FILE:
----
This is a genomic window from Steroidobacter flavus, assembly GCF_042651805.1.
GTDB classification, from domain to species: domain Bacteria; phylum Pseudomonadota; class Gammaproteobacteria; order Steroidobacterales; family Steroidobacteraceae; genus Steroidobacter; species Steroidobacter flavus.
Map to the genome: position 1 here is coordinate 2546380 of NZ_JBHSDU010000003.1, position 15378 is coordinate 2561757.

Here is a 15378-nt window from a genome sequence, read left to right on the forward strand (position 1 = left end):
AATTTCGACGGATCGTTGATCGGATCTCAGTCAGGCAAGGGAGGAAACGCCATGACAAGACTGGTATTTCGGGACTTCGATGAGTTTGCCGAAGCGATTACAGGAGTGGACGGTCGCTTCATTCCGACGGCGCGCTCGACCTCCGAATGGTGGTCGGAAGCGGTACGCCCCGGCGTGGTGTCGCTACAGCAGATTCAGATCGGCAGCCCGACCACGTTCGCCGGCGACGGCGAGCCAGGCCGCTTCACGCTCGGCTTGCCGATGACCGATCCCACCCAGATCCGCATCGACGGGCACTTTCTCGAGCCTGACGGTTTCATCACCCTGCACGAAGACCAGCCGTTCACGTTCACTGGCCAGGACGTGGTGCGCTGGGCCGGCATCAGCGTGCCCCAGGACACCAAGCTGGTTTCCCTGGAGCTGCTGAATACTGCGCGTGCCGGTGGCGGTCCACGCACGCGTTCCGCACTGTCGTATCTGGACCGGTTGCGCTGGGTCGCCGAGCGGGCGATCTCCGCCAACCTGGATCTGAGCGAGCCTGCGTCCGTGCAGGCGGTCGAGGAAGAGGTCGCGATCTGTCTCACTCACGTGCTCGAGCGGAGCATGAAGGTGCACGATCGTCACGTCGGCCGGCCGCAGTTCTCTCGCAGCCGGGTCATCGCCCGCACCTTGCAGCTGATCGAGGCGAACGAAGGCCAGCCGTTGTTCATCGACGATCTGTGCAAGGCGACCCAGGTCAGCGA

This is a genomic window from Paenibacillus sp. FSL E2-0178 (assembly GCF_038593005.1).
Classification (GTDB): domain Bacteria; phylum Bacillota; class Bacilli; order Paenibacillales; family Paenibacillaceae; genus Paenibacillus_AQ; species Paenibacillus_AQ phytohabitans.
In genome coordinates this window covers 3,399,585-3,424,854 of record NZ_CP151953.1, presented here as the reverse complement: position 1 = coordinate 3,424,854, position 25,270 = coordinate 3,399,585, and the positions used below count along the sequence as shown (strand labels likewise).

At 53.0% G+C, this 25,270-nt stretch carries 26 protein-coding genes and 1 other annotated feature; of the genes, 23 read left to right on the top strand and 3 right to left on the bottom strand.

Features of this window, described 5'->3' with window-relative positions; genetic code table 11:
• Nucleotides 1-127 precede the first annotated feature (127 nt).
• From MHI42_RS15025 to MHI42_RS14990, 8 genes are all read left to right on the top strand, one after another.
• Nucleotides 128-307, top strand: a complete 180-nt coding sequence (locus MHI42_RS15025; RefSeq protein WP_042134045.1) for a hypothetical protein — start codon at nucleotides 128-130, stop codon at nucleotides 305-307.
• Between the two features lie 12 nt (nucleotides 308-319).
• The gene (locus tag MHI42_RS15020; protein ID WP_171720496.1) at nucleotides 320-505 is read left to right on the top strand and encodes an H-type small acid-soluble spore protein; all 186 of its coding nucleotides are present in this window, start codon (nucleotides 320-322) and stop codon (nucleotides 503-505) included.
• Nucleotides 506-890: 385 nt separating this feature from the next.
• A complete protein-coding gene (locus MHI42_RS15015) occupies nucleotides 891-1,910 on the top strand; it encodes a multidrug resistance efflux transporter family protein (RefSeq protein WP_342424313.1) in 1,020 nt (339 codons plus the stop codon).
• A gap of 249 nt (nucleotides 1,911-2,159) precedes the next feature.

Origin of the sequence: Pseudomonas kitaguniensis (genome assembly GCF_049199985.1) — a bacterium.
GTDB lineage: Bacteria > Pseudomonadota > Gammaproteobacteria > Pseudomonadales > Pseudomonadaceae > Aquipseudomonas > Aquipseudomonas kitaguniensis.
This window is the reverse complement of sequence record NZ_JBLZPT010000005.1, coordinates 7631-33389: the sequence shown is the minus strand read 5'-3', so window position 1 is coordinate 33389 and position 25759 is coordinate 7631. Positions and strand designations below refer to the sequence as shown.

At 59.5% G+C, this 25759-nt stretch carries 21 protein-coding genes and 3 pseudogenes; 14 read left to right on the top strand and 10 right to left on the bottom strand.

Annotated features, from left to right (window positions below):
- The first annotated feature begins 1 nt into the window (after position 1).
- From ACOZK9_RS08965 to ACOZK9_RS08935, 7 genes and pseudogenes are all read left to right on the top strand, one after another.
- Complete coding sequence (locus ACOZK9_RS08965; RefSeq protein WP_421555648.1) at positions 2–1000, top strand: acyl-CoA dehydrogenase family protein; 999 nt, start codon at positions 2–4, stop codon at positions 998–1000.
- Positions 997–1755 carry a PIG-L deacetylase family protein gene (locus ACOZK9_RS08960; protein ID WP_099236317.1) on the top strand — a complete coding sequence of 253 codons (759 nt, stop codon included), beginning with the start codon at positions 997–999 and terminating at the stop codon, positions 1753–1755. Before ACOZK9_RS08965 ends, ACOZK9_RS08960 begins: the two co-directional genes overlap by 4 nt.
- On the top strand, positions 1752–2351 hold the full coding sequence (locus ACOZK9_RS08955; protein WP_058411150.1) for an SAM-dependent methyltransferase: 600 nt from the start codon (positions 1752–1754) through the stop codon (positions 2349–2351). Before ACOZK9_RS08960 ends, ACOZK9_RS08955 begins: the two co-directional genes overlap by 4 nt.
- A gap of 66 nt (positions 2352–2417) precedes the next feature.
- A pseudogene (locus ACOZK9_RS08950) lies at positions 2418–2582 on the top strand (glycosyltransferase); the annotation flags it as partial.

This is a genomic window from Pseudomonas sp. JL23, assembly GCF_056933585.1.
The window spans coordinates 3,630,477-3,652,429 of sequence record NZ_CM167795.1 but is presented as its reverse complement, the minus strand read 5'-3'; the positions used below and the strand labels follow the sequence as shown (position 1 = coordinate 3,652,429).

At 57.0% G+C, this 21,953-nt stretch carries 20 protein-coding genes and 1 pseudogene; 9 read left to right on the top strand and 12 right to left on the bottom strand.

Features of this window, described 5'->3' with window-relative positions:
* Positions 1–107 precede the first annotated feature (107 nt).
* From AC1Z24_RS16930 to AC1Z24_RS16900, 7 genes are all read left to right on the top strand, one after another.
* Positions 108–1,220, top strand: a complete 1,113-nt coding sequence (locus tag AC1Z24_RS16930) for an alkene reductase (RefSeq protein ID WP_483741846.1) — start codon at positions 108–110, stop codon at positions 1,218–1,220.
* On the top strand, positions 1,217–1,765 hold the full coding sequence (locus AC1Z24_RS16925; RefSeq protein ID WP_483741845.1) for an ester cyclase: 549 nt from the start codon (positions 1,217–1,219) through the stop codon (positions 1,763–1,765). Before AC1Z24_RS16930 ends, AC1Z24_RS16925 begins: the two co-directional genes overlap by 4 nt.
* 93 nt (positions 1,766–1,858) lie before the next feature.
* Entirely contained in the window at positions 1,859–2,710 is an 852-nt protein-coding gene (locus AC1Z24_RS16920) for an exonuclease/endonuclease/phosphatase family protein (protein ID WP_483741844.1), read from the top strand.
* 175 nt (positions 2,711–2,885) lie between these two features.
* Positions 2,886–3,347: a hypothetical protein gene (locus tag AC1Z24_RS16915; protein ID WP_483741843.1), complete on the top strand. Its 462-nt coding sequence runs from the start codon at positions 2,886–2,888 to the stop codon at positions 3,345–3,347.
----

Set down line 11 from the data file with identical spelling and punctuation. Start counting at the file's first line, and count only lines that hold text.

• Nucleotides 1-127 precede the first annotated feature (127 nt).